Wednesday, April 27, 2011

Please vote for those who can't... like me!

As I write this, I am on a train from Klagenfurt, Austria, through the Alps. Tonight I will be in the Netherlands, where I plan to spend two weeks attending a seminar at the Eindhoven University of Technology. The university, called TU/e, is one of the five partners I'm hoping will grant me a joint PhD in about three years' time. This will be my first chance to see the university, to meet the professors there who interviewed me via skype last year, to see the facilities I hope will allow me to build the first prototype of a new invention. The professor presenting the seminar is an international expert in the field, and I am very excited to be travelling, through these mountains, to this place, for these purposes, and yet...

...and yet my thoughts are far from here.

Canada is having the most important election of my lifetime, and I'm not able to vote.

There is a well-established process in place to allow overseas Canadians to vote. In fact, the problem seems to be precisely that the process is so very well-established. On paper, it is very clear:
      1. Get a copy of Form EC 78500-X (07/2010).
      1. Fill out the form, including a return address, and send it to Elections Canada. Before 6PM on April 26th.
      2. Once there, the form will be manually checked to make sure that it is legible and that the information is both correct and complete.
      3. If my Form EC 78500-X (07/2010) is correct, then Elections Canada will send me a ballot for my riding back home. If not, they will notify me, and I will have to resubmit a corrected version. This iterative cycle continues until the form is acceptable and a ballot can be sent to me, or until 6PM on April 26th.
      4. Once the ballot arrives, I will fill it out and return it to Elections Canada before Election Day.
And there, to misquote Shakespeare, is the rub. The election was called on March 26 and Election Day was set for May 2nd, leaving me 20 business days in which to successfully execute steps 1-5 as explained above. How hard could that be? Well, for me, that would be impossible.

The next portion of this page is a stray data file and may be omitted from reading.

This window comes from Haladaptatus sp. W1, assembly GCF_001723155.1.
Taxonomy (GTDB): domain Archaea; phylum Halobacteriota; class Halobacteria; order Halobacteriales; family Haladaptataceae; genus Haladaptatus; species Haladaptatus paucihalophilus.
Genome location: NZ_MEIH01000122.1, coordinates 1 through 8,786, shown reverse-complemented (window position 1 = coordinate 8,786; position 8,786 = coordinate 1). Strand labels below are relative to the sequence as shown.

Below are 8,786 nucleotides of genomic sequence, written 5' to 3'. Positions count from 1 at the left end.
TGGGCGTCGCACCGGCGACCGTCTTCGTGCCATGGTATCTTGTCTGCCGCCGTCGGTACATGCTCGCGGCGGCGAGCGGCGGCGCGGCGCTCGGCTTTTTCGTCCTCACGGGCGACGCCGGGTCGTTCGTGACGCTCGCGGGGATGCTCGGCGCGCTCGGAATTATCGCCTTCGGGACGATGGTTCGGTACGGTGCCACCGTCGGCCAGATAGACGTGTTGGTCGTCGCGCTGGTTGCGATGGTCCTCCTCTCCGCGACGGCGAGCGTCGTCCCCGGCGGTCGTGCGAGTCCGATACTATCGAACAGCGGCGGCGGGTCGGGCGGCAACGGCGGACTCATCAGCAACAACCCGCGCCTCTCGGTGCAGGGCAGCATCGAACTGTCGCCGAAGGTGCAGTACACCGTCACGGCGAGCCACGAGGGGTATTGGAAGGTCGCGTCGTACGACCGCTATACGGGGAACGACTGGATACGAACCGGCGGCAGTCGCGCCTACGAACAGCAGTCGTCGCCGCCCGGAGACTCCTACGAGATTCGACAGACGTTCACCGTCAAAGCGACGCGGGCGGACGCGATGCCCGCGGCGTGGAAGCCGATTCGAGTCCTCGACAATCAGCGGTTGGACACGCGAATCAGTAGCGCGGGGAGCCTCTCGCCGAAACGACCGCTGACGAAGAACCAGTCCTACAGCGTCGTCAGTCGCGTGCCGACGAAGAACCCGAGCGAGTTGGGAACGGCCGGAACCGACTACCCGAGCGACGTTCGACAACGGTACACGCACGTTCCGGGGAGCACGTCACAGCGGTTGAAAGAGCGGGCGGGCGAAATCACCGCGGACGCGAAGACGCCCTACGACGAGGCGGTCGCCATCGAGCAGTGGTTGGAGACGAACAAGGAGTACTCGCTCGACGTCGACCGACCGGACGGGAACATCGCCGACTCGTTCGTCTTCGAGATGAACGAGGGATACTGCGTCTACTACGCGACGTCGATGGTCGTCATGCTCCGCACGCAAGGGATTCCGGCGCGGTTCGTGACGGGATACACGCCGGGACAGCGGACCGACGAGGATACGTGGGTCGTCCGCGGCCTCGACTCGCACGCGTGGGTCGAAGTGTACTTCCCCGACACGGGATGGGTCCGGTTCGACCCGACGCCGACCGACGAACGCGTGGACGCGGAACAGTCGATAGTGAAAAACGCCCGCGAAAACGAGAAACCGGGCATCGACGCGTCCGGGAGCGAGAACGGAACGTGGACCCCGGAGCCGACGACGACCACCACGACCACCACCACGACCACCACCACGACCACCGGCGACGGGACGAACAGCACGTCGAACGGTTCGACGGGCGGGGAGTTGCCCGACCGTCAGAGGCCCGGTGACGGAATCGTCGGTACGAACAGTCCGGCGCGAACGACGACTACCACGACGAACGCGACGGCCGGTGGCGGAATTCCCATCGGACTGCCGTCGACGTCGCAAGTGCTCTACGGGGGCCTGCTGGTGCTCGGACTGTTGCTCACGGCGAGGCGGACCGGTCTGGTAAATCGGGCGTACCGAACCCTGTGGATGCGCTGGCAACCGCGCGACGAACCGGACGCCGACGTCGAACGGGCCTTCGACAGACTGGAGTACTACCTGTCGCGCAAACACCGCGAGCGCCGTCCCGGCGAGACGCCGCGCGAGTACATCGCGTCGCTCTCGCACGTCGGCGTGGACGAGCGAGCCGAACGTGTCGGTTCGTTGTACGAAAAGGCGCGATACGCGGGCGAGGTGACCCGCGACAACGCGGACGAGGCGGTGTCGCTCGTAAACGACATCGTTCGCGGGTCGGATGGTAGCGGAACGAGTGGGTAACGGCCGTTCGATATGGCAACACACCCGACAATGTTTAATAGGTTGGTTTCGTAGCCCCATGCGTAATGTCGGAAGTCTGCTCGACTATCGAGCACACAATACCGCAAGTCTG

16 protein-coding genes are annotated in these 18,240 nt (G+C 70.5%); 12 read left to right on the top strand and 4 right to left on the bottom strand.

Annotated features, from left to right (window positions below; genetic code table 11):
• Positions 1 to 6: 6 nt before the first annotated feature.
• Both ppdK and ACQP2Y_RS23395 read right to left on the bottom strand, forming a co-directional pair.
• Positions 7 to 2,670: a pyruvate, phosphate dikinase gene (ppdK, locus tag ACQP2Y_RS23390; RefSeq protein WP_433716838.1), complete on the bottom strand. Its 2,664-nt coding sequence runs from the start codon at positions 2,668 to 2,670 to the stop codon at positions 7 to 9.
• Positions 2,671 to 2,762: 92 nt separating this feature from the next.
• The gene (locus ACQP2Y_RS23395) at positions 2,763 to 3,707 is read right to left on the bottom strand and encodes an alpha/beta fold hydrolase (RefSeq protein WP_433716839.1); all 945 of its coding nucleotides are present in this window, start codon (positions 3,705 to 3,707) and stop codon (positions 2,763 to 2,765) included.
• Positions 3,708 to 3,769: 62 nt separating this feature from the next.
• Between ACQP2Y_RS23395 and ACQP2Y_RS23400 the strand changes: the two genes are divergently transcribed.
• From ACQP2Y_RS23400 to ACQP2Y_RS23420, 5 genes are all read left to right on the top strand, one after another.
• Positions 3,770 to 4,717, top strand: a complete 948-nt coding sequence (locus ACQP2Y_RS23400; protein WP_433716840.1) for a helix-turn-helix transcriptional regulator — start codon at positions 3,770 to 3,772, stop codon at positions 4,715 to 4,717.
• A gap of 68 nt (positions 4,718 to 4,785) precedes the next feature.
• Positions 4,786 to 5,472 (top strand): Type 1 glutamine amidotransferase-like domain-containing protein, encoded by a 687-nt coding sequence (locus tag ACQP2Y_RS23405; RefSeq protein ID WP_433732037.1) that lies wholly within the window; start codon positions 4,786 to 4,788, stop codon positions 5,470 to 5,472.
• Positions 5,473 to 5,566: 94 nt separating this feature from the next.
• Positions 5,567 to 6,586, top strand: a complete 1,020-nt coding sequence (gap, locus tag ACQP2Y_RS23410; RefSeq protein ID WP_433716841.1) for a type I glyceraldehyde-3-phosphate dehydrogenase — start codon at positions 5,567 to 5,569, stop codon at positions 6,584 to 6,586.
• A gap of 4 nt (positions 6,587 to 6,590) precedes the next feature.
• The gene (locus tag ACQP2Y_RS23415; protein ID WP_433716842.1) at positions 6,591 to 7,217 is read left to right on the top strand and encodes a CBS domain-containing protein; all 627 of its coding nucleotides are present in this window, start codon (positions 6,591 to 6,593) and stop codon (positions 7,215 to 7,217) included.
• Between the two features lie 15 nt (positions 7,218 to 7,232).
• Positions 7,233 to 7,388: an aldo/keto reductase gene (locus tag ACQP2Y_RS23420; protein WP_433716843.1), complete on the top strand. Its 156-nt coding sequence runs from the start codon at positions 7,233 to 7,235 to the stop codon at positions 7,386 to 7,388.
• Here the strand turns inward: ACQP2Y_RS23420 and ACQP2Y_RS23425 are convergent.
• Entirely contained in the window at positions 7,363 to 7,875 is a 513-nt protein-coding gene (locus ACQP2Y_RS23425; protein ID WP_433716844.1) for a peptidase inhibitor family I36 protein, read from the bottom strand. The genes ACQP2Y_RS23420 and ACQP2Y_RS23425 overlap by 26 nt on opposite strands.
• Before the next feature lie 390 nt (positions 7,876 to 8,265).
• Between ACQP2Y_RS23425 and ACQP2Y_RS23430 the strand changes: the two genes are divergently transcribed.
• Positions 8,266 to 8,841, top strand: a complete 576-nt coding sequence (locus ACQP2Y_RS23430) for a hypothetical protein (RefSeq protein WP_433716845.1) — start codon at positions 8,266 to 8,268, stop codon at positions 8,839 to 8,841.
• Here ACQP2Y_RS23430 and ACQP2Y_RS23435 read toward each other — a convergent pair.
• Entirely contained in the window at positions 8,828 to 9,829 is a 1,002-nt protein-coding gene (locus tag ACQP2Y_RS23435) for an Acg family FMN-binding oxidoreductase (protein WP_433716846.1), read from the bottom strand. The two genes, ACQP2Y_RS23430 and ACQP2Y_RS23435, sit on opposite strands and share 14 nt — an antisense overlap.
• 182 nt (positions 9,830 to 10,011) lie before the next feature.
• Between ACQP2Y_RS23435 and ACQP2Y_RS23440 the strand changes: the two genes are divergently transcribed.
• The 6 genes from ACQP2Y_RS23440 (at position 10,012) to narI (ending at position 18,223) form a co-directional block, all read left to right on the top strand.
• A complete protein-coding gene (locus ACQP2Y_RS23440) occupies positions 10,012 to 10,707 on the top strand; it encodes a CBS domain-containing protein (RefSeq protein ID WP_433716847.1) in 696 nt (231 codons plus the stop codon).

As I mentioned, I am on my way to a seminar. I will be staying in a pension, a small hotel. Even if that were an acceptable address according to Elections Canada (and I wouldn't want to wager more than lunch money on that possibility) even if it were, I didn't get a confirmed address until yesterday, the day before Form EC 78500-X (07/2010) was due in Canada. No problem, right? Just fill out the form on-line and let them print it out. Do they print it out and then have someone check it, or can they evaluate it while you're both on-line and give you feedback before making a hard copy?

Well, no, that's not an option at all as there is no on-line application. We can all understand why, right? I mean, sure, a lot of people aren't comfortable with on-line security... ...though a whole lot of Canadians do bank that way, and file their taxes that way, and shop, arrange travel, and handle their stocks, bonds and mortgages that way.

But sure, Elections Canada are being safe, right? And anyway, Email exists for the very purpose of rapid communication, right? I mean, I'm riding through Gasteinertal right now and, if I can pick up a signal, I could send an encrypted, scanned copy of Form EC 78500-X (07/2010) right from the train.

Wireless too scary?You're one of those folks who worries about encryption? I can't blame you at all, at all. I mean, every government and business official who is addicted to their crackberry uses it all day long and it really isn't all that much like radio, but I can grok your concerns, so I won't push it.